Meet Kid Captain Kale Schmidt
The summer before he started kindergarten in 2015, local doctors referred Kale Schmidt to University of Iowa Stead Family Children’s Hospital, where he was diagnosed with a life-threatening kidney cancer.
“Kale had been passing blood in his urine, and as a result, our local doctors scheduled an ultrasound of his kidneys,” Kale’s mother, Erica, recalls. “They said there was a baseball-sized tumor in his kidney, and he was a very skinny kid, but there was no lump. There was nothing that you could visibly see.”
Erica and her husband, Mike, were told to take Kale to UI Stead Family Children’s Hospital’s emergency room, about an hour and a half from their farm in Goose Lake, Iowa.
Doctors determined Kale was in acute renal failure and admitted him to the hospital’s pediatric intensive care unit (PICU). After more testing, he was diagnosed with bilateral Wilms tumor – a rare form of cancer with tumors in both kidneys – and immediately started dialysis.
Within days, Kale had surgery for a port and dialysis catheter, and received his first dose of chemotherapy.
“Kale had many, many ups and downs during his stay at UI Stead Family Children's Hospital, but he is a fighter and overcame it all,” Erica says of that initial stay.
Later that summer, his kidney function was restored, he was able to have his catheter removed, and was discharged and able to go home.
The communication across the board between the different specialties and teams was always great, They were always there to answer even the smallest of questions, and if they didn’t know, they definitely went and found the person that would know the correct answer to be able to help you.
“Unfortunately, our time at home didn't last long,” Erica recalls. Kale was brought back to the hospital by ambulance just days later and eventually readmitted to the PICU.
That fall, he was diagnosed with Burkitt lymphoma, a rare but highly aggressive form of non-Hodgkin’s lymphoma, and remained in the hospital through April 2016.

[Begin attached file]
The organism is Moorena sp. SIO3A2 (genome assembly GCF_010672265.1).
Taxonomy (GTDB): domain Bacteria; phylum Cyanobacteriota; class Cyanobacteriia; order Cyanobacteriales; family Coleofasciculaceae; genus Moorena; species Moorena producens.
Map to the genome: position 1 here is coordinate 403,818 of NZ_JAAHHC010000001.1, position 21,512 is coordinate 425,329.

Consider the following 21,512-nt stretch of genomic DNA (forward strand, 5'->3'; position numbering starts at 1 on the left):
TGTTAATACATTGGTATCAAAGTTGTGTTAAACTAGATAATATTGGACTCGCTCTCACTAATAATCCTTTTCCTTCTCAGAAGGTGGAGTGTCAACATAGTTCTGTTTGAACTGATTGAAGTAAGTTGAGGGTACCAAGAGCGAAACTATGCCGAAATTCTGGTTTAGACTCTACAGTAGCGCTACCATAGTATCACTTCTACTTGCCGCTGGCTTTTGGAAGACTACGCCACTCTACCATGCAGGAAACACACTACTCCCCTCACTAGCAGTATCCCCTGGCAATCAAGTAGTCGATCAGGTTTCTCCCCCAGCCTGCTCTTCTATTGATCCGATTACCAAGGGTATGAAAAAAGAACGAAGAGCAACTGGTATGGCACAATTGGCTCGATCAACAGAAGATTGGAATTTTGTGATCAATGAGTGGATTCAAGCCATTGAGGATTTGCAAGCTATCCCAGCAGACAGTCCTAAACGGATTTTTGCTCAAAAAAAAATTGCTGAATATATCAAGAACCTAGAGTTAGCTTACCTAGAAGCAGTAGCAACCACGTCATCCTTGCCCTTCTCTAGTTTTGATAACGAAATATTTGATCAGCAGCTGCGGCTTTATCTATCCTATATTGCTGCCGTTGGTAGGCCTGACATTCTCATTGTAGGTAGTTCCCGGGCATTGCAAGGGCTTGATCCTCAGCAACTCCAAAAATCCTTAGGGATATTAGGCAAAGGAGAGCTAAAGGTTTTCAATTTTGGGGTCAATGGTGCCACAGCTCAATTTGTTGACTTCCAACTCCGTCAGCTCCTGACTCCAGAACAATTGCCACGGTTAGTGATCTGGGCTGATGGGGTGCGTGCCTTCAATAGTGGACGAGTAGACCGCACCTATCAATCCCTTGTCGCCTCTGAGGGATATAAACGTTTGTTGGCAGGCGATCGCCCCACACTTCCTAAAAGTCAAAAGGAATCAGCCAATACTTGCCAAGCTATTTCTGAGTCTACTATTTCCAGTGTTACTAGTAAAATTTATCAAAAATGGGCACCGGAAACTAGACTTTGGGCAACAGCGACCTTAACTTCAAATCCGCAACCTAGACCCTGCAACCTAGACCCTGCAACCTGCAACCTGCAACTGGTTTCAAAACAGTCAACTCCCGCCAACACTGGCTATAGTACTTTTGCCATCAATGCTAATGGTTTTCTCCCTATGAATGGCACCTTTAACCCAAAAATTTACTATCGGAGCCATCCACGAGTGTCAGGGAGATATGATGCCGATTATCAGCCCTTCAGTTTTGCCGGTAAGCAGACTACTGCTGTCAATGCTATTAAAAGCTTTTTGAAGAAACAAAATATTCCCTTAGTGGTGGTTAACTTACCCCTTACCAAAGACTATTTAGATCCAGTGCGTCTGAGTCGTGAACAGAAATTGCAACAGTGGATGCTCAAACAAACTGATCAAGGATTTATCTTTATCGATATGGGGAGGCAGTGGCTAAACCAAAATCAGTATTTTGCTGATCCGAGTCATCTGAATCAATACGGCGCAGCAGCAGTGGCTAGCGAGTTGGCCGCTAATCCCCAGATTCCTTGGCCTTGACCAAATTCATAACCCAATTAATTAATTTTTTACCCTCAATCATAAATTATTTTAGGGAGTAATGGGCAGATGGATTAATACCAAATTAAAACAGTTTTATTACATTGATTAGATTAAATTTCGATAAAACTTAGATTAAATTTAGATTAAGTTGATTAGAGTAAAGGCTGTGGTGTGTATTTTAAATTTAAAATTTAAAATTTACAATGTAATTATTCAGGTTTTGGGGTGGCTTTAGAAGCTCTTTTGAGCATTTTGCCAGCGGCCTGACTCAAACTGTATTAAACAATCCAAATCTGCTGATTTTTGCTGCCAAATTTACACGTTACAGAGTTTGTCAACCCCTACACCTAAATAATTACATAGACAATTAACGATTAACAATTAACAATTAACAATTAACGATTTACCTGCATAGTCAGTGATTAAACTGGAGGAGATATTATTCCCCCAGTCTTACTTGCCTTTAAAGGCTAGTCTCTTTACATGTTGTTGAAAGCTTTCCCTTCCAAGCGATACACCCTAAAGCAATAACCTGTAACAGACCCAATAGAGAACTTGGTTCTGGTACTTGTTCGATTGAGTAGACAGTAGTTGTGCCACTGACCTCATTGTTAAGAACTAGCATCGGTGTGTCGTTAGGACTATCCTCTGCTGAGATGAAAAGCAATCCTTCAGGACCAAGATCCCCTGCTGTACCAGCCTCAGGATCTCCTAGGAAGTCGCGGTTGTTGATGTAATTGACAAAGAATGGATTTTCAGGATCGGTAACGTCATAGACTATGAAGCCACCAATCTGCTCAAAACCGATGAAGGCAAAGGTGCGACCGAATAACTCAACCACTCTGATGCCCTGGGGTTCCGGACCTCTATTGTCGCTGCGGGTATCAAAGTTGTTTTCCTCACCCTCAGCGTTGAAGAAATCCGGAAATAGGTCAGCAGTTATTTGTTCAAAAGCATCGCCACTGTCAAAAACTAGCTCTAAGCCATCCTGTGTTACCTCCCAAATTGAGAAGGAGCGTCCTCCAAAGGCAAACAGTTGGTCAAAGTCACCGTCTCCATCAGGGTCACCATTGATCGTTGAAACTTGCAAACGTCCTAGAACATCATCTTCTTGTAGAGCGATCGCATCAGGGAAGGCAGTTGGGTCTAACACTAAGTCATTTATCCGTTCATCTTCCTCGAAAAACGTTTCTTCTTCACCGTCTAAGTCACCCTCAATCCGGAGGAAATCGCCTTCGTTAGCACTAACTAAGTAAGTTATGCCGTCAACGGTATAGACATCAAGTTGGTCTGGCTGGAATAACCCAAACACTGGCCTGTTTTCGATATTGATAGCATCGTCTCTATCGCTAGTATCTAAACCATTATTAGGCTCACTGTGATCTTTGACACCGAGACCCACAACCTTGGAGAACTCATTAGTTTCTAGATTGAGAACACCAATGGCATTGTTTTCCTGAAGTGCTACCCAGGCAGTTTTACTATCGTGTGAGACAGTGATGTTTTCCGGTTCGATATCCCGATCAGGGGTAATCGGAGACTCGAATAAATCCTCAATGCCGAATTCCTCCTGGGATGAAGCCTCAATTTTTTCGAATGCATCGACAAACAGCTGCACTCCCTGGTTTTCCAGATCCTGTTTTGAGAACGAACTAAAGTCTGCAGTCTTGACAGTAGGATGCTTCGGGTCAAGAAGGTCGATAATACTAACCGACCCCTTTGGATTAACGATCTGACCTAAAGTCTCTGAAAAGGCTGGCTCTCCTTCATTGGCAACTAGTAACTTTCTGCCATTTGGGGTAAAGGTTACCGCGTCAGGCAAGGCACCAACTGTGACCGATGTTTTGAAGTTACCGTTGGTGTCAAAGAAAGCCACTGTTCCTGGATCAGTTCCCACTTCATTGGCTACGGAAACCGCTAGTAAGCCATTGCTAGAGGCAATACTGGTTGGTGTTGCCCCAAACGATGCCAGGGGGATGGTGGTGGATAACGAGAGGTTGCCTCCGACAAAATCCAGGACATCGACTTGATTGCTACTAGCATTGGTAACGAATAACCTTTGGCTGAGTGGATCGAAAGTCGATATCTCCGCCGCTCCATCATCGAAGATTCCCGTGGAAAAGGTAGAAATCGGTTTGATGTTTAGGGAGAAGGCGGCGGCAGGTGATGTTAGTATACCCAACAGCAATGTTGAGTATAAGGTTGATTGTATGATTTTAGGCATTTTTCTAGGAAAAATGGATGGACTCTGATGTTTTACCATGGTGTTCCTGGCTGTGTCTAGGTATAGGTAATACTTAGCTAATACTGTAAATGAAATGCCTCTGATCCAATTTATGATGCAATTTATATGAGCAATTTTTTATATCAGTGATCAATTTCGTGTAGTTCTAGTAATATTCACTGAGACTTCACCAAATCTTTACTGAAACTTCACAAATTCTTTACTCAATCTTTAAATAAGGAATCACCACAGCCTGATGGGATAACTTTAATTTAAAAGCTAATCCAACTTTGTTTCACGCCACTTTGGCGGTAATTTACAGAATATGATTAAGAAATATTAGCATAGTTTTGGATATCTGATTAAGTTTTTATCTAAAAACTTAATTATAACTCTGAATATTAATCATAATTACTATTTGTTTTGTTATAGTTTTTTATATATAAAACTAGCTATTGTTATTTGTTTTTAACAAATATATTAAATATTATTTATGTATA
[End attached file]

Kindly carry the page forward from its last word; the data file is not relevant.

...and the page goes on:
“We won’t know if he possibly had the two types at the same time or anything like that,” Erica says of the different forms of cancer. “We will not be able to 100 percent know that.”
Erica credits child life specialists with helping explain things to Kale in terms he could understand and with activities to keep him busy, and the hospital’s teacher for seeing him through his kindergarten year.
“And the communication across the board between the different specialties and teams was always great,” she adds. “They were always there to answer even the smallest of questions, and if they didn’t know, they definitely went and found the person that would know the correct answer to be able to help you.”
Kale was in the hospital while the new children’s hospital building was under construction, and he was intrigued by all the activity.
“We are farmers and he loves any type of equipment and he likes to watch things be built,” Erica recalls. “When we could, we would take Kale out of the room to go to a window where he could watch.”
His child life specialist would message the builders with Kale’s questions, and the construction workers eventually came to visit him.
“One day, a group of them came over and Kale was given a hard hat that they had all signed,” Erica remembers. “And another day they came to help make decorations at Christmas time, and they brought over donations of different types of stuffed animals.”
Kale finished chemotherapy in June 2016 and marked five years as cancer-free this summer.
Now 11, Kale enjoys school and hopes to become a farmer, following in his family’s footsteps.
“We are extremely fortunate to have the facilities and the doctors and nurses in every specialty,” Erica says. “From the custodians all the way up to the top of the hospital, we are absolutely fortunate to have them that close. I wouldn’t have wanted to be anywhere else.”